A male Yellow-Bellied Sapsucker
I photographed this male Northern Cardinal on a limb,
and then he saw something of interest to him, and he shot himself toward the ground like an arrow.
I just happened to catch it in the photograph.
He was about a foot off the ground when I took this, and still managed to right himself before landing.
I thought that was neat.
A Towhee. It’s not too often that I spot a Towhee here, but when I do, they are usually at the edge of the wood line, digging around in the leaves near some brush.
Like this one:
Recently the taxonomy of the towhees has been up for debate. In the past, the Eastern Towhee (Pipilo erythrophthalmus) and the Spotted Towhee (Pipilo maculatus) were considered a single species, called the Rufous-sided Towhee. I won’t try to guess which this one is, as I admit being uncertain of the supposed differences between the two. But I am certain it is a Towhee. Feel free to debate which type of Towhee it is, among yourselves if you wish.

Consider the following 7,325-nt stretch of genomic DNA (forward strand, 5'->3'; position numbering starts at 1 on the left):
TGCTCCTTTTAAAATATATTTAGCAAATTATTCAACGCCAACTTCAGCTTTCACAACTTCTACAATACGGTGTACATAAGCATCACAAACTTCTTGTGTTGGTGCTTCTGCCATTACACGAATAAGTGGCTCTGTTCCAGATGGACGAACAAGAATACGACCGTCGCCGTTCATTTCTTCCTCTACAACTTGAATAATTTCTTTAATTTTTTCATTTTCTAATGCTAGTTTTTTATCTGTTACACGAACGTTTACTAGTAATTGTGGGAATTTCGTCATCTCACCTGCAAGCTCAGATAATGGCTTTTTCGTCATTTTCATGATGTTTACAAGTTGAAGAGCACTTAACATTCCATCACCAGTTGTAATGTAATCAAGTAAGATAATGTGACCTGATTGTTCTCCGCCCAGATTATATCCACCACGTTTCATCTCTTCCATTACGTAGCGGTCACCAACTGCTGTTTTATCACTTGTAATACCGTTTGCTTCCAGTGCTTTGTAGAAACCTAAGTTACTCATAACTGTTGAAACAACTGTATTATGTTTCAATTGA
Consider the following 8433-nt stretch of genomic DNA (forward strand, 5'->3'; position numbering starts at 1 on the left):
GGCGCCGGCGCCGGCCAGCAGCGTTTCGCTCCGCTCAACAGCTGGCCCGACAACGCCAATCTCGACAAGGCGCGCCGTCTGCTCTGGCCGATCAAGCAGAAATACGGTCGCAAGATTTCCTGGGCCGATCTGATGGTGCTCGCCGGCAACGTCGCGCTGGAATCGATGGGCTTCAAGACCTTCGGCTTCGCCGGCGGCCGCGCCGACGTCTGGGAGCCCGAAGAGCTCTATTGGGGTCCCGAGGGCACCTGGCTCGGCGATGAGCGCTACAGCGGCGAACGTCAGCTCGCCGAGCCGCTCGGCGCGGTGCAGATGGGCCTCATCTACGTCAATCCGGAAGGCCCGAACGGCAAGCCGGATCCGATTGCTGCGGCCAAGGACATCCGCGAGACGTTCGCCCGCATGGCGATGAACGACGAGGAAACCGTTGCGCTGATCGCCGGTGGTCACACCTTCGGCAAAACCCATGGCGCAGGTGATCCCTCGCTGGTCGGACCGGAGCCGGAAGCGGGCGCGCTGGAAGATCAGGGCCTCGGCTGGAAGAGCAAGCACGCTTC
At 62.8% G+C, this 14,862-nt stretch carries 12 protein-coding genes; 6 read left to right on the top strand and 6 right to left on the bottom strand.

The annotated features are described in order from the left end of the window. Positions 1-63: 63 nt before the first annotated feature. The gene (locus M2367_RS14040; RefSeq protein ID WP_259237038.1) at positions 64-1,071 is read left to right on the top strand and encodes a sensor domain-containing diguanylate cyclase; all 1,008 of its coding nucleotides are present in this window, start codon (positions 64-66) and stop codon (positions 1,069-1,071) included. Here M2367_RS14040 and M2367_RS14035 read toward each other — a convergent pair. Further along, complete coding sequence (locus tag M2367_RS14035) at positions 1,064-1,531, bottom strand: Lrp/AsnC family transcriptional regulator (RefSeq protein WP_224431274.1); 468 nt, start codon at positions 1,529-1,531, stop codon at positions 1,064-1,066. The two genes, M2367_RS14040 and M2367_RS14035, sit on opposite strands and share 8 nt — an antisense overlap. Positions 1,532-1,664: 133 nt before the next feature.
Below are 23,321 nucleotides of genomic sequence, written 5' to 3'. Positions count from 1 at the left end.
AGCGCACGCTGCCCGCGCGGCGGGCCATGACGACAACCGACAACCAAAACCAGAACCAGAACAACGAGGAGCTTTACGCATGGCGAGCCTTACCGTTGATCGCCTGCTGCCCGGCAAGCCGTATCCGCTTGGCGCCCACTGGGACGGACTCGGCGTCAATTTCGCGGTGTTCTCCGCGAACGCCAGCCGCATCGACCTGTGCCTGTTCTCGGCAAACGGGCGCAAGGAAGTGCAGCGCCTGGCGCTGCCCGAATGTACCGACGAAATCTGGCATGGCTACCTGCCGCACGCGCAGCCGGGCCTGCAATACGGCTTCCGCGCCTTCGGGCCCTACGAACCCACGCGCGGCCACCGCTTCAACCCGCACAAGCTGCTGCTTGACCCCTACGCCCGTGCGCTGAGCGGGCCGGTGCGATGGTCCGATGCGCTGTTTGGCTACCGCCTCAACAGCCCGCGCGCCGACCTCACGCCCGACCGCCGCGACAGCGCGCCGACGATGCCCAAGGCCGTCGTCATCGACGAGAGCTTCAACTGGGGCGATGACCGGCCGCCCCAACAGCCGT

That female Yellow Rumped Warbler is back again, and this time she decided to show off some of her colors.
In this next shot, I think her body from the shoulder area up, looks very much like a bird of prey:
Look at that bright yellow hiding under there!
She finally sat still for that last photograph. It’s nice to have a new visitor.
This Yellow-Bellied Sapsucker is checking her holes in our Maple tree for sap. If you look closely you can see some of her many rows of holes.
Here she is checking one of them:
Something I think is really interesting is how different these birds look when they stretch themselves out. You’ll notice in the photos above that she has a short almost fat, squatty look to her. But the photo below is the very same bird, taken about 30 seconds later, as she moved her way around the tree.
You can’t help but notice the big difference in how elongated she appears. I think that’s interesting how their appearance can change so much depending on what position they are in. They also are extremely well camouflaged, blending in perfectly with the local tree bark.